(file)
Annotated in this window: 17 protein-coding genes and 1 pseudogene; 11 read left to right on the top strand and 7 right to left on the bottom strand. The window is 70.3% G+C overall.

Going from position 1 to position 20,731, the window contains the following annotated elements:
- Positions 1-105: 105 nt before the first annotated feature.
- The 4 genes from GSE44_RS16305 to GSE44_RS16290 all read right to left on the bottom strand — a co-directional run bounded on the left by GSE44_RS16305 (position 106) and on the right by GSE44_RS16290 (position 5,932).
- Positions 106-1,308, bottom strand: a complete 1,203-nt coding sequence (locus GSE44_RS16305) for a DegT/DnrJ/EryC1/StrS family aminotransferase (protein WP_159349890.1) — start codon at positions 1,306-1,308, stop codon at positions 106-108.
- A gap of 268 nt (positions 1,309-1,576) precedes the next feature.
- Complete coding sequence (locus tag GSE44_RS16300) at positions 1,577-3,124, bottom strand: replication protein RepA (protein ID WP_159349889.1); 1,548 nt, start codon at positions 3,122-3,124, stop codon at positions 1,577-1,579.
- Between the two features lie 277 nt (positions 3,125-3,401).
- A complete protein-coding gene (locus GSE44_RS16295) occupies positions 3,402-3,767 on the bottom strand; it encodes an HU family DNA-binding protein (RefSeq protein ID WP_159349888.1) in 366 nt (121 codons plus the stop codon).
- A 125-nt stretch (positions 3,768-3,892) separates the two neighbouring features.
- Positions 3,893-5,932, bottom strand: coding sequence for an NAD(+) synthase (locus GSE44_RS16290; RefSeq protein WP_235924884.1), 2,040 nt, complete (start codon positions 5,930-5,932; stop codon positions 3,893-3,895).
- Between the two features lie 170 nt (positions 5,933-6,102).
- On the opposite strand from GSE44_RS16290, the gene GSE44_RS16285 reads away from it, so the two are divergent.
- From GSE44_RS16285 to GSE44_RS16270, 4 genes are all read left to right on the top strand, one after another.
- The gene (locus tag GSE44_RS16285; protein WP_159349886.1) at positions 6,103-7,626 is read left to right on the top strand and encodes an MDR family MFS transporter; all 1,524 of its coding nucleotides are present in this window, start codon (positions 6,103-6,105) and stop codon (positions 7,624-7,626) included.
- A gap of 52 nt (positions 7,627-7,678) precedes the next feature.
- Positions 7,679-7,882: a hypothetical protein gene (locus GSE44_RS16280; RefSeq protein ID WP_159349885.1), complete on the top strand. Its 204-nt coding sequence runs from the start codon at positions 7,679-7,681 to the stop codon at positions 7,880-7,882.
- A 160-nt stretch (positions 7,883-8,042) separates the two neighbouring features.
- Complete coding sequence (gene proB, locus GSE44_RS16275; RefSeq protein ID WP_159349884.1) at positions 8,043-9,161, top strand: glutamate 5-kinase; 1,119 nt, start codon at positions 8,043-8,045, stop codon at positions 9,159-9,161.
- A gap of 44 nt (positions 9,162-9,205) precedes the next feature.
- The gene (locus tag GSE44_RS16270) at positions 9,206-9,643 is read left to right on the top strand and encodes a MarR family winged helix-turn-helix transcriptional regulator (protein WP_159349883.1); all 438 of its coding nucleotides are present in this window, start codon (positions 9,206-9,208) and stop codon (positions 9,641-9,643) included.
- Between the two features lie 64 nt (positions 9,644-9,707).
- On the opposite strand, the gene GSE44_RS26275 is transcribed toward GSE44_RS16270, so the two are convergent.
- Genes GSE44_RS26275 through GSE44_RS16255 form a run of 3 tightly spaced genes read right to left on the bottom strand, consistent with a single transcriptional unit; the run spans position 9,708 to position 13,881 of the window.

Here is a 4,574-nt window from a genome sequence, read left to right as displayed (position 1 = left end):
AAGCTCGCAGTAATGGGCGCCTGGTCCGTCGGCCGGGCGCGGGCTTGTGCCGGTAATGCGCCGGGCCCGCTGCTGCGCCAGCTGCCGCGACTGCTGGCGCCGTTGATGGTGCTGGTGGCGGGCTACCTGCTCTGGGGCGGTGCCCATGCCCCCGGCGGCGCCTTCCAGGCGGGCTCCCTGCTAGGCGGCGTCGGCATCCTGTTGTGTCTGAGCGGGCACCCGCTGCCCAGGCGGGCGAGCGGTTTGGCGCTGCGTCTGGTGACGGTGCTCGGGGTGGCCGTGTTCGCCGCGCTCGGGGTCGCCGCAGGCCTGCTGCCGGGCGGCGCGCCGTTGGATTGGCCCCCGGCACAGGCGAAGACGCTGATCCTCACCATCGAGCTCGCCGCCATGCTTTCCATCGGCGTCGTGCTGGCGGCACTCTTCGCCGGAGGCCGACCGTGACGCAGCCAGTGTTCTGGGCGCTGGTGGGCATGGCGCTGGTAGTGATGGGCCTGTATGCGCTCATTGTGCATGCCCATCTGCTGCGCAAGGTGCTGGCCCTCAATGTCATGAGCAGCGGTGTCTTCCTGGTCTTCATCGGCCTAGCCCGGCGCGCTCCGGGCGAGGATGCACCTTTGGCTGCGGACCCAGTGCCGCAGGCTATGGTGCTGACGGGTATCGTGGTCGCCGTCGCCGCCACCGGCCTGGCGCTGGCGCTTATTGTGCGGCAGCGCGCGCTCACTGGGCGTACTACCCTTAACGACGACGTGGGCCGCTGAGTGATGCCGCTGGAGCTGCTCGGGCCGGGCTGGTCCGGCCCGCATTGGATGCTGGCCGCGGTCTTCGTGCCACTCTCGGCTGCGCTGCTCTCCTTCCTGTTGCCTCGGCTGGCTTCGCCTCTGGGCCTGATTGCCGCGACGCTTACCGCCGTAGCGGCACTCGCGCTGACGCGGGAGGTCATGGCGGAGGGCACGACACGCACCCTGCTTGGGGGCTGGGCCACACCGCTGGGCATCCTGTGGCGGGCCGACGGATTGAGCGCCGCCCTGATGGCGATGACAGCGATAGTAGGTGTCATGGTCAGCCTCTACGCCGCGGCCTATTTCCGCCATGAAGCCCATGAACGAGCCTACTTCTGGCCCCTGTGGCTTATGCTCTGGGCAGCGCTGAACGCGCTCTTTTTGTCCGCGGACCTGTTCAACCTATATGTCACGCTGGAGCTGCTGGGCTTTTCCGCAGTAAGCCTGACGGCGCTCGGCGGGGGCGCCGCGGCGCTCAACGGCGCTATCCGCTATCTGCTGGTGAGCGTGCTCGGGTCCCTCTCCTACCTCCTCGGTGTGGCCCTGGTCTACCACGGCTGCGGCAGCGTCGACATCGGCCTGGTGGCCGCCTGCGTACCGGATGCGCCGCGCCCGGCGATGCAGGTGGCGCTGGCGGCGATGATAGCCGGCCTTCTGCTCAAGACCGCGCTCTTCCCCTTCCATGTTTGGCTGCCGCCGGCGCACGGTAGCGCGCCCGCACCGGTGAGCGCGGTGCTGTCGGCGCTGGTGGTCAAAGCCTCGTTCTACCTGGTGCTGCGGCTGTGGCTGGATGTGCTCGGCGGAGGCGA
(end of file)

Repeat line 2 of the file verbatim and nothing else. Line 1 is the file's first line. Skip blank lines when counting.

Going from position 1 to position 20,731, the window contains the following annotated elements: